After a brief homecoming in Eatonton, Harris took a typesetting job in 1866 for the Macon Telegraph , some forty miles south, but he found that writing only routine journalism did not satisfy his expanding literary ambitions. After serving briefly as personal secretary to William Evelyn, publisher of the New Orleans Crescent Monthly, Harris returned home to accept the job of editor with the Monroe Advertiser of Forsyth, forty miles southwest of Eatonton. Harris enjoyed his years (1867-70) on the staff of this lively weekly owned by James P. Harrison, who had worked for Turner and also knew Harris. His sketches of rural Georgia life and character, book reviews, puns, and humorous paragraphs were widely reprinted and soon gained him a statewide reputation. In the fall of 1870 he was offered the position of associate editor on the highly respected Savannah Morning News . William Tappan Thompson, whose "Major Jones" sketches were second only in popularity to Augustus Baldwin Longstreet's Georgia Scenes, was the founder and editor of the paper. In Savannah, Harris returned to a heritage of Georgia humor at its best.
Harris's comic and human-interest paragraphs in his "Affairs of Georgia" column for the Morning News were regularly reprinted around the state as "Hot shots from Red Hair-is," "Harris Sparks," and "Red-Top Flashes." Harris also wrote editorials for the Morning News about compromised morality and "shifty" politicians that revealed the humane and democratic philosophy he espoused throughout his personal and professional life. While he was living at the Florida House (later part of the Marshall House) in Savannah, he courted and fell in love with a fellow resident, French Canadian Esther LaRose, the daughter of a steamer captain who plied the Georgia-Florida coast. They married in April 1873.
When a deadly yellow fever epidemic hit Savannah in August 1876, the Harris family, which now included two children, moved to higher ground in Atlanta to wait out the epidemic. (One of these children, Julian Harris, later became a writer and editor in his own right.) In September 1876 Atlanta Constitution editor Evan Howell and his outspoken new associate editor Henry W. Grady hired the young journalist whose paragraphs they had already been reprinting. He was soon named associate editor. Harris quickly discovered that Atlanta had become not only the fastest-growing city in the Southeast but also the very center of what Grady, a decade later, famously described as the New South. Harris soon was recognized as one of the country's most important chroniclers of the changing face of the Old South become New.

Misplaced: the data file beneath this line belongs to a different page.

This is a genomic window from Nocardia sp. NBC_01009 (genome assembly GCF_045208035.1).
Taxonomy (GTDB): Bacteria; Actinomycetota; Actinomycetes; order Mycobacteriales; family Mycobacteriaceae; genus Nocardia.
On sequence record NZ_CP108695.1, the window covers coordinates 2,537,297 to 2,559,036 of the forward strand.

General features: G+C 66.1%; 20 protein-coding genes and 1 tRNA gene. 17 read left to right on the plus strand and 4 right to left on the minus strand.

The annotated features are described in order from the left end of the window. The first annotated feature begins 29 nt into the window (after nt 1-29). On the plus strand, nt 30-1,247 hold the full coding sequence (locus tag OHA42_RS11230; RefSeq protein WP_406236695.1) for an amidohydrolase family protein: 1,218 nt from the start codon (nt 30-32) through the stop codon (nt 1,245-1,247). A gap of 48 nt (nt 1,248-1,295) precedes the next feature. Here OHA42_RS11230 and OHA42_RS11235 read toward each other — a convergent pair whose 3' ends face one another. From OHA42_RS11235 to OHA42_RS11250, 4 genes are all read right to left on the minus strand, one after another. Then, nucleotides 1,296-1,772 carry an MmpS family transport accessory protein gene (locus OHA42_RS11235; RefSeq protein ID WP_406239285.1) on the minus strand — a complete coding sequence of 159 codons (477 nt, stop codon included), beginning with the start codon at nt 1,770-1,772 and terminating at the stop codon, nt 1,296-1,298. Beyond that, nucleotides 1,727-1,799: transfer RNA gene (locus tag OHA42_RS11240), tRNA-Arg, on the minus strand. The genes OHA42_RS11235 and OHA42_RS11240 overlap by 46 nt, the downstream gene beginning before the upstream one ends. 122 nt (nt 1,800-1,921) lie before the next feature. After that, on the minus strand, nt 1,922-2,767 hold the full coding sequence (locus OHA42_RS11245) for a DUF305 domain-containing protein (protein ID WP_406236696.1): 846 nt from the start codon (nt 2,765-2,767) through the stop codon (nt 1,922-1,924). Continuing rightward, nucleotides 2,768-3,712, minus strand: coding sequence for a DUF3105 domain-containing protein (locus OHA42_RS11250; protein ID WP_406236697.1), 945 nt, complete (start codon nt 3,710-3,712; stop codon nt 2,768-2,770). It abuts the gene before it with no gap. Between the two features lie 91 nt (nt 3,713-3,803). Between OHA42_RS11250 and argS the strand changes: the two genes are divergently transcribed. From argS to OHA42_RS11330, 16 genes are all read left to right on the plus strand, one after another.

Harris's Constitution editorials expanded on the social, political, and literary themes he had begun exploring in Forsyth and Savannah—themes he would also treat both directly and indirectly in his folktales and fiction to come. Uncle Remus, who liked dropping by the Constitution offices to share humorous anecdotes and sardonic insights about life on the streets of bustling postwar Atlanta. But an article Harris read on African American folklore in Lippincott's, which included a transcribed story of "Buh Rabbit and the Tar Baby," reminded him of the Brer Rabbit trickster stories he had heard from the slaves at Turnwold Plantation. His Uncle Remus character now began to tell old plantation folktales, back-home aphorisms, and slave songs, and newspapers around the country eagerly reprinted his rural legends and sayings. Before long, Harris had composed enough material for a book. Uncle Remus: His Songs and His Sayings—The Folklore of the Old Plantation was published by Appleton in November 1880. Within four months it had sold 10,000 copies and was quickly reprinted. Harris eventually wrote 185 of the tales.
For the next quarter-century, Harris lived a double life professionally. He was one of two associate editors of the premier newspaper in the Southeast, helping readers interpret the complex New South movement. He was also the creative writer, the "other fellow," as he termed himself: a prolific, committed, and ambitious re-creator of folk stories, a literary comedian, fiction writer, and author of children's books. Harris published thirty-five books in his lifetime, in addition to writing thousands of articles for the Constitution over a twenty-four-year period. Along with his first book, Uncle Remus: His Songs and His Sayings, the most ambitious of the Uncle Remus volumes is Nights with Uncle Remus: Myths and Legends of the Old Plantation (1883). This book comprises seventy-one tales that feature stories told by four different black narrators, including Uncle Remus.